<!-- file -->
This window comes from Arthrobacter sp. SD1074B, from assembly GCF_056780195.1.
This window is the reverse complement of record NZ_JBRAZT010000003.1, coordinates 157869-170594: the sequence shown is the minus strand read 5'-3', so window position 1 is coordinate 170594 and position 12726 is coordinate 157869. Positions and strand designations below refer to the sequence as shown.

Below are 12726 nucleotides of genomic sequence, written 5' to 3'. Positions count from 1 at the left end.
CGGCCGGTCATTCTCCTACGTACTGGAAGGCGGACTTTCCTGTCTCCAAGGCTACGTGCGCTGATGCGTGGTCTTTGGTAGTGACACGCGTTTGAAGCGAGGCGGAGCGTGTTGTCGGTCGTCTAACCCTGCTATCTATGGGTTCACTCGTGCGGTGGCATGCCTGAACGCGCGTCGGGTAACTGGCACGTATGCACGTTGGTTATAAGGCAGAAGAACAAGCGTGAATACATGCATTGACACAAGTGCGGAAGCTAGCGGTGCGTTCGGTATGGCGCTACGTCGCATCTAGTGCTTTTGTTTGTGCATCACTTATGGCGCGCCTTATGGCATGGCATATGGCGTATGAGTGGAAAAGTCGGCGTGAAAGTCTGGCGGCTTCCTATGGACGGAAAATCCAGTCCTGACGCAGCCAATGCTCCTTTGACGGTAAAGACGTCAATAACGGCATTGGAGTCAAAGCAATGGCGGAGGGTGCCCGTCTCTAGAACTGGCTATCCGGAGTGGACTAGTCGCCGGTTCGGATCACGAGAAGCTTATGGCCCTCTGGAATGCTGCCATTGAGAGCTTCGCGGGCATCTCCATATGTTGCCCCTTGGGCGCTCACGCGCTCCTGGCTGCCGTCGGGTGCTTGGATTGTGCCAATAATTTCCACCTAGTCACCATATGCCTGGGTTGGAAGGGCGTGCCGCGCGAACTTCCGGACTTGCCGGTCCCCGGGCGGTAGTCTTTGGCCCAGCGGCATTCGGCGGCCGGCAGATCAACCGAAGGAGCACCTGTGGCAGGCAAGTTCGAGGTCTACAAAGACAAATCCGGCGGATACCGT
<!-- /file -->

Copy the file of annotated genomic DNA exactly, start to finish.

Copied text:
This window comes from Arthrobacter sp. SD1074B, from assembly GCF_056780195.1.
This window is the reverse complement of record NZ_JBRAZT010000003.1, coordinates 157869-170594: the sequence shown is the minus strand read 5'-3', so window position 1 is coordinate 170594 and position 12726 is coordinate 157869. Positions and strand designations below refer to the sequence as shown.

Below are 12726 nucleotides of genomic sequence, written 5' to 3'. Positions count from 1 at the left end.
CGGCCGGTCATTCTCCTACGTACTGGAAGGCGGACTTTCCTGTCTCCAAGGCTACGTGCGCTGATGCGTGGTCTTTGGTAGTGACACGCGTTTGAAGCGAGGCGGAGCGTGTTGTCGGTCGTCTAACCCTGCTATCTATGGGTTCACTCGTGCGGTGGCATGCCTGAACGCGCGTCGGGTAACTGGCACGTATGCACGTTGGTTATAAGGCAGAAGAACAAGCGTGAATACATGCATTGACACAAGTGCGGAAGCTAGCGGTGCGTTCGGTATGGCGCTACGTCGCATCTAGTGCTTTTGTTTGTGCATCACTTATGGCGCGCCTTATGGCATGGCATATGGCGTATGAGTGGAAAAGTCGGCGTGAAAGTCTGGCGGCTTCCTATGGACGGAAAATCCAGTCCTGACGCAGCCAATGCTCCTTTGACGGTAAAGACGTCAATAACGGCATTGGAGTCAAAGCAATGGCGGAGGGTGCCCGTCTCTAGAACTGGCTATCCGGAGTGGACTAGTCGCCGGTTCGGATCACGAGAAGCTTATGGCCCTCTGGAATGCTGCCATTGAGAGCTTCGCGGGCATCTCCATATGTTGCCCCTTGGGCGCTCACGCGCTCCTGGCTGCCGTCGGGTGCTTGGATTGTGCCAATAATTTCCACCTAGTCACCATATGCCTGGGTTGGAAGGGCGTGCCGCGCGAACTTCCGGACTTGCCGGTCCCCGGGCGGTAGTCTTTGGCCCAGCGGCATTCGGCGGCCGGCAGATCAACCGAAGGAGCACCTGTGGCAGGCAAGTTCGAGGTCTACAAAGACAAATCCGGCGGATACCGT